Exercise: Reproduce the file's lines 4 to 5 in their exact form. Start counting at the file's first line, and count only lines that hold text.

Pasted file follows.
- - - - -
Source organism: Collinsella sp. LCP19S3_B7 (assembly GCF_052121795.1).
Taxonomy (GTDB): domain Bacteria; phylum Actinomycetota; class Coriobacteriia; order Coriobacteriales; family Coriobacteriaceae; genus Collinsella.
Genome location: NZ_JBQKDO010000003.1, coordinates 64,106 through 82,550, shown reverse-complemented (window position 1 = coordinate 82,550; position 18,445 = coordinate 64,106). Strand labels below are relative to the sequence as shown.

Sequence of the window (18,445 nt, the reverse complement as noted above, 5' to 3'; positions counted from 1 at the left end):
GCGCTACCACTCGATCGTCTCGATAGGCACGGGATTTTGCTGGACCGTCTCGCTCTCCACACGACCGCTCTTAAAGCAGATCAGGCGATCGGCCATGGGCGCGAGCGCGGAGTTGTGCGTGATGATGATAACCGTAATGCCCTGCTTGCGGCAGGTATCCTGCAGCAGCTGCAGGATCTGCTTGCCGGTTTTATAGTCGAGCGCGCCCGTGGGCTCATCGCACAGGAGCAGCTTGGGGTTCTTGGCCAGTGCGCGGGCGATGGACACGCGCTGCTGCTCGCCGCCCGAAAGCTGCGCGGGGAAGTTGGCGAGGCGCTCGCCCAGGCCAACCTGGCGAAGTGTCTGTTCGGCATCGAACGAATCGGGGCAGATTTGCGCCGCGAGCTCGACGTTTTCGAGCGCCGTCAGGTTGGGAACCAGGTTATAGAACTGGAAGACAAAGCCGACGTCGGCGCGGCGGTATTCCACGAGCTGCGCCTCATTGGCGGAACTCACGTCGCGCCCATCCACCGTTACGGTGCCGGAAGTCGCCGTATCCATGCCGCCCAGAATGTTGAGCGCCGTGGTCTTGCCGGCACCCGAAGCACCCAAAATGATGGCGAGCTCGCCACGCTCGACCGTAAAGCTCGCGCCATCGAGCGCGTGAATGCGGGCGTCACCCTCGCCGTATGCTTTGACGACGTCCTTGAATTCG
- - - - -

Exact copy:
Sequence of the window (18,445 nt, the reverse complement as noted above, 5' to 3'; positions counted from 1 at the left end):
GCGCTACCACTCGATCGTCTCGATAGGCACGGGATTTTGCTGGACCGTCTCGCTCTCCACACGACCGCTCTTAAAGCAGATCAGGCGATCGGCCATGGGCGCGAGCGCGGAGTTGTGCGTGATGATGATAACCGTAATGCCCTGCTTGCGGCAGGTATCCTGCAGCAGCTGCAGGATCTGCTTGCCGGTTTTATAGTCGAGCGCGCCCGTGGGCTCATCGCACAGGAGCAGCTTGGGGTTCTTGGCCAGTGCGCGGGCGATGGACACGCGCTGCTGCTCGCCGCCCGAAAGCTGCGCGGGGAAGTTGGCGAGGCGCTCGCCCAGGCCAACCTGGCGAAGTGTCTGTTCGGCATCGAACGAATCGGGGCAGATTTGCGCCGCGAGCTCGACGTTTTCGAGCGCCGTCAGGTTGGGAACCAGGTTATAGAACTGGAAGACAAAGCCGACGTCGGCGCGGCGGTATTCCACGAGCTGCGCCTCATTGGCGGAACTCACGTCGCGCCCATCCACCGTTACGGTGCCGGAAGTCGCCGTATCCATGCCGCCCAGAATGTTGAGCGCCGTGGTCTTGCCGGCACCCGAAGCACCCAAAATGATGGCGAGCTCGCCACGCTCGACCGTAAAGCTCGCGCCATCGAGCGCGTGAATGCGGGCGTCACCCTCGCCGTATGCTTTGACGACGTCCTTGAATTCG